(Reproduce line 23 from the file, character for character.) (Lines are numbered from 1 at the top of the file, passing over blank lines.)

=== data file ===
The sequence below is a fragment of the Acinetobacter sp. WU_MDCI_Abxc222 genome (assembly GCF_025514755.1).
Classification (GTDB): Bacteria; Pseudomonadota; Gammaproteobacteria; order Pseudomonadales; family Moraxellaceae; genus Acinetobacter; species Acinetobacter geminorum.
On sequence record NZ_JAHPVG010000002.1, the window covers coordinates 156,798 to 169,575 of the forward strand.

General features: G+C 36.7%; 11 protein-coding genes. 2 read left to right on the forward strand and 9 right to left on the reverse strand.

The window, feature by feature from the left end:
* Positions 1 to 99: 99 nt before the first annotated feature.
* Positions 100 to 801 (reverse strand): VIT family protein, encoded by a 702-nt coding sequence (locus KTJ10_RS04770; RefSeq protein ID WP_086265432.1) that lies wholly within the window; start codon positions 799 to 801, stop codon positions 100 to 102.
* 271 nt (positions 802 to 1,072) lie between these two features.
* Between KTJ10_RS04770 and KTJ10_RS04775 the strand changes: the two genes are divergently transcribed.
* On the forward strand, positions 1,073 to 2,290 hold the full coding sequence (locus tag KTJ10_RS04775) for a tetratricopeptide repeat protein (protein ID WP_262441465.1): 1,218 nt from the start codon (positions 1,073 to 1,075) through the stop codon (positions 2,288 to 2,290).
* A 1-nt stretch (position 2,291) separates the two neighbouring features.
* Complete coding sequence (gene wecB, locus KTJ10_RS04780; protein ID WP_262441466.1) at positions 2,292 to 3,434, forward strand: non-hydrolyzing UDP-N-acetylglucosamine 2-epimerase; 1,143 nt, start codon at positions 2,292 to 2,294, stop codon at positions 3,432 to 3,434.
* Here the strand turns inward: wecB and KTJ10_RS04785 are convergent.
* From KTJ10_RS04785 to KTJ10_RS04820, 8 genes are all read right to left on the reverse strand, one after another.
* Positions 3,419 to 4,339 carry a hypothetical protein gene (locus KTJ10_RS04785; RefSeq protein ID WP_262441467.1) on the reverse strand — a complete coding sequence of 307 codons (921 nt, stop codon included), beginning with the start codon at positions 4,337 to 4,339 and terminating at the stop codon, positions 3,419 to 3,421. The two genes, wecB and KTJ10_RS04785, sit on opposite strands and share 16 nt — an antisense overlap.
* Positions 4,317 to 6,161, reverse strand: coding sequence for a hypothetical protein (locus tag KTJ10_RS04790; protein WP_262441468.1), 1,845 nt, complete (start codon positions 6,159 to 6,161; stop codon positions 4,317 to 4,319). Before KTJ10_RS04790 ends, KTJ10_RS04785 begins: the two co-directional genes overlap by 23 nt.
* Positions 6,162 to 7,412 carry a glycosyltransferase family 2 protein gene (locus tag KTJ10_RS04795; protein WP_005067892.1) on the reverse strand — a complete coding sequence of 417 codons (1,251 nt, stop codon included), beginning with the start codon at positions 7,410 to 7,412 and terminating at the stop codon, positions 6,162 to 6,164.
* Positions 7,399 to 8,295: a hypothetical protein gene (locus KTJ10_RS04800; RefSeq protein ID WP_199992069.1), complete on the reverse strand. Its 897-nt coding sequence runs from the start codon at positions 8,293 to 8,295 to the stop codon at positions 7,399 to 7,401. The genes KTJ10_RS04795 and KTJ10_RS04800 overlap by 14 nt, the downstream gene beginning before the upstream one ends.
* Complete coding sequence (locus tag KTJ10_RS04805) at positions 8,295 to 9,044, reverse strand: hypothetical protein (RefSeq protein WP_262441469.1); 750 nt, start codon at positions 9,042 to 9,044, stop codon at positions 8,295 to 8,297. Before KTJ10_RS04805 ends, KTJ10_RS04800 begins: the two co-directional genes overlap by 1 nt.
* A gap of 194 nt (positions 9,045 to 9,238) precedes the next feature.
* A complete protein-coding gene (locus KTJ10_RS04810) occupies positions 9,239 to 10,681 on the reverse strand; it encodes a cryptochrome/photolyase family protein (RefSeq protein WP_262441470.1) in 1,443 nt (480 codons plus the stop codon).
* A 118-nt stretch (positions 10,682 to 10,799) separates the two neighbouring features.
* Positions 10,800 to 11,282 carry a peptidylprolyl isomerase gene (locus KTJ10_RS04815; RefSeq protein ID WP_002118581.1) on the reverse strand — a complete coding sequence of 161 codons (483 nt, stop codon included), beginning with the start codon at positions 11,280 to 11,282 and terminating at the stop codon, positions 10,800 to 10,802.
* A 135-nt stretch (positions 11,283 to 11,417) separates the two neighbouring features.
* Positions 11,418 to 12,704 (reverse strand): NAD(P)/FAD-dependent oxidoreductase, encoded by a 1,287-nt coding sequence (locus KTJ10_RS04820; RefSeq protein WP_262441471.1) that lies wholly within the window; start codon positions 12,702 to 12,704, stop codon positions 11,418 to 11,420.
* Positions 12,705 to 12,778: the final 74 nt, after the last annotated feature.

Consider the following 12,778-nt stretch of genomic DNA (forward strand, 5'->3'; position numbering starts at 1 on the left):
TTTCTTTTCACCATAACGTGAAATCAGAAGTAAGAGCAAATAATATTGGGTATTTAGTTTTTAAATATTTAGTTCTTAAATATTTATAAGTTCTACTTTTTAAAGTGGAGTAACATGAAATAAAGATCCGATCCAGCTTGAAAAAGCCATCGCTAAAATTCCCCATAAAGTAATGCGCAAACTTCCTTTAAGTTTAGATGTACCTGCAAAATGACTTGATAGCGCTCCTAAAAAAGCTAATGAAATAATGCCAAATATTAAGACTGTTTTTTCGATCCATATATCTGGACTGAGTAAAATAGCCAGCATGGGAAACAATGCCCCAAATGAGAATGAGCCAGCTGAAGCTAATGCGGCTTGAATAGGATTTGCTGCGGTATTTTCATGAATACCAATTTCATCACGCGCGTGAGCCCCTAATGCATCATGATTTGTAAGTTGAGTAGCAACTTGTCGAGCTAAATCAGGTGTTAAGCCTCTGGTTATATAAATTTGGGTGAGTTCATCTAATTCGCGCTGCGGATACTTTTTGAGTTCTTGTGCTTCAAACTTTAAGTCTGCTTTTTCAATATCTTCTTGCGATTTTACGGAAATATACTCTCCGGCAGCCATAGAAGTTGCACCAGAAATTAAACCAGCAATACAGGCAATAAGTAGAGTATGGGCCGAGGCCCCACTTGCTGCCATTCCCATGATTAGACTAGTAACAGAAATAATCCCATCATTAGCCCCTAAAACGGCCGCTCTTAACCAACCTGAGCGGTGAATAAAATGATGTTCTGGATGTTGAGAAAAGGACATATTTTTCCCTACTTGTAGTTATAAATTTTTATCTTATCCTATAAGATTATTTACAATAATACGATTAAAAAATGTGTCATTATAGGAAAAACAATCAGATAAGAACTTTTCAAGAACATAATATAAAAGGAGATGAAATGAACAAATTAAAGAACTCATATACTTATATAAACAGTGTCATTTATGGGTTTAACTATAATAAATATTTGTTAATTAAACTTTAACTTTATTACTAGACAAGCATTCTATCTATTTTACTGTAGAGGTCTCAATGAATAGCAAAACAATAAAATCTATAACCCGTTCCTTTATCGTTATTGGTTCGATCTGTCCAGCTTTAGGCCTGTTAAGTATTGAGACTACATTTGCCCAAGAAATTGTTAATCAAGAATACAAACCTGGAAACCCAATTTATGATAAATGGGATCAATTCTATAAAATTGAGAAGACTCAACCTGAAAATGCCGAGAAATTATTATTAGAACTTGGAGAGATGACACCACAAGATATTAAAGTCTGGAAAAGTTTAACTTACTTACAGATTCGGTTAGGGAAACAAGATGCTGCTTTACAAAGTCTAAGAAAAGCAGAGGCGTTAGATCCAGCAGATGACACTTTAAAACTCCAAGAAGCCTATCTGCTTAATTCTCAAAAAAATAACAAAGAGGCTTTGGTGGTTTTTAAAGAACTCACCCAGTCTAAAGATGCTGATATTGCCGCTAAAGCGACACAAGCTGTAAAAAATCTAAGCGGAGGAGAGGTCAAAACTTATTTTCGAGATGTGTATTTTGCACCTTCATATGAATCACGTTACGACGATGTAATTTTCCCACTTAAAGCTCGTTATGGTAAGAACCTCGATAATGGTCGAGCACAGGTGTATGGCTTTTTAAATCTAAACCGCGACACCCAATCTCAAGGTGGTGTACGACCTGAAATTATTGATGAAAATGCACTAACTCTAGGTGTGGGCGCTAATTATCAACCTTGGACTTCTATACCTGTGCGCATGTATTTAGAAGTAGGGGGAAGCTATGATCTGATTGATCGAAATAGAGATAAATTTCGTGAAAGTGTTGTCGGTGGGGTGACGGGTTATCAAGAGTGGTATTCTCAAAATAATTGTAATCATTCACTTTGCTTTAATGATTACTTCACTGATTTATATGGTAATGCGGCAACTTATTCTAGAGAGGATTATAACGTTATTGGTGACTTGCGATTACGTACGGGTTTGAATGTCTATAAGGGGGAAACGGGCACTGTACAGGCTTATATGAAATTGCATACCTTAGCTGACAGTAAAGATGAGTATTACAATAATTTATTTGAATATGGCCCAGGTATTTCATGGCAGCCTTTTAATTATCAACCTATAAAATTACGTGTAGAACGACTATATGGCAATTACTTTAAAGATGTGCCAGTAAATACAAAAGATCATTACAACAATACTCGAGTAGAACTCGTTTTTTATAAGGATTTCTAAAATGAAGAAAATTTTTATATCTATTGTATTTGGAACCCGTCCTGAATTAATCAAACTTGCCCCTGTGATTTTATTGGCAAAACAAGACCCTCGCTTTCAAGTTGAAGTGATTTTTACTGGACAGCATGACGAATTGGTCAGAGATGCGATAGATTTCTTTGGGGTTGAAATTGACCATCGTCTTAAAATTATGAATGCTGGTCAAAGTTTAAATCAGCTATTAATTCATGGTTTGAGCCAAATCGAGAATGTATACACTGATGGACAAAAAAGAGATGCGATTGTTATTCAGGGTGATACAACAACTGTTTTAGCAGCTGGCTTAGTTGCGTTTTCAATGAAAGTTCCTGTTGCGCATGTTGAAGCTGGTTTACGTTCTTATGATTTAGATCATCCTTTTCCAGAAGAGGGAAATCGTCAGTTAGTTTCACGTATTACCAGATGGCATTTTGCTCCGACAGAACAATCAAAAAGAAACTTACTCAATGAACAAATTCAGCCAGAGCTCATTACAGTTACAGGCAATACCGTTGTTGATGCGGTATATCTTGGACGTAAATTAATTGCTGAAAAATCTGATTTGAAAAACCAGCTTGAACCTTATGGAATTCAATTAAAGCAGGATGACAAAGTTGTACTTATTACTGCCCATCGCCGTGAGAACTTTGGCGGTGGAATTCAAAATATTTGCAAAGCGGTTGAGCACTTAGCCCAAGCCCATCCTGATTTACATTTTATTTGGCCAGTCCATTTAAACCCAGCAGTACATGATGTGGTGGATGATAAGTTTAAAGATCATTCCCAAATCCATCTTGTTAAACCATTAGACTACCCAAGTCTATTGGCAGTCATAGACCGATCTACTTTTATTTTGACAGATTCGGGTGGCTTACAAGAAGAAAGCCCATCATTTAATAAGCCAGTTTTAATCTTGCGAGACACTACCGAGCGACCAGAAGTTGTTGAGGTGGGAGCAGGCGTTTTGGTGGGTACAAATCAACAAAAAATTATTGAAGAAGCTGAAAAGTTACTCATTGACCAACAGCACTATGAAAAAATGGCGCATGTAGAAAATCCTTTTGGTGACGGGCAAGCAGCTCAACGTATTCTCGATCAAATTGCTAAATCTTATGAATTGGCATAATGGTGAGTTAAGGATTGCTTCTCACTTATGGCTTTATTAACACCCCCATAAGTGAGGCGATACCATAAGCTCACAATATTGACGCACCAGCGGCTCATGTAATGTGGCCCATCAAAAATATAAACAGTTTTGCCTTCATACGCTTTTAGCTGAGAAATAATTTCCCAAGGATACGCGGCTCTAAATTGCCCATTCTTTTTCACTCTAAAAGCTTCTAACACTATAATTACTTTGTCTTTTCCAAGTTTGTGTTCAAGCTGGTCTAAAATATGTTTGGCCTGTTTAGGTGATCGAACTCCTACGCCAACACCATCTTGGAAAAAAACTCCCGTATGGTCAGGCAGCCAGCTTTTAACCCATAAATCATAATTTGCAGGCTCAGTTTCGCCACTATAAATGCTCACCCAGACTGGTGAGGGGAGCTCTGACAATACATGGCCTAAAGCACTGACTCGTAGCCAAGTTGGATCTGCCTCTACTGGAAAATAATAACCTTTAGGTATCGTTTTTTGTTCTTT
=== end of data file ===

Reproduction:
* Positions 10,800 to 11,282 carry a peptidylprolyl isomerase gene (locus KTJ10_RS04815; RefSeq protein ID WP_002118581.1) on the reverse strand — a complete coding sequence of 161 codons (483 nt, stop codon included), beginning with the start codon at positions 11,280 to 11,282 and terminating at the stop codon, positions 10,800 to 10,802.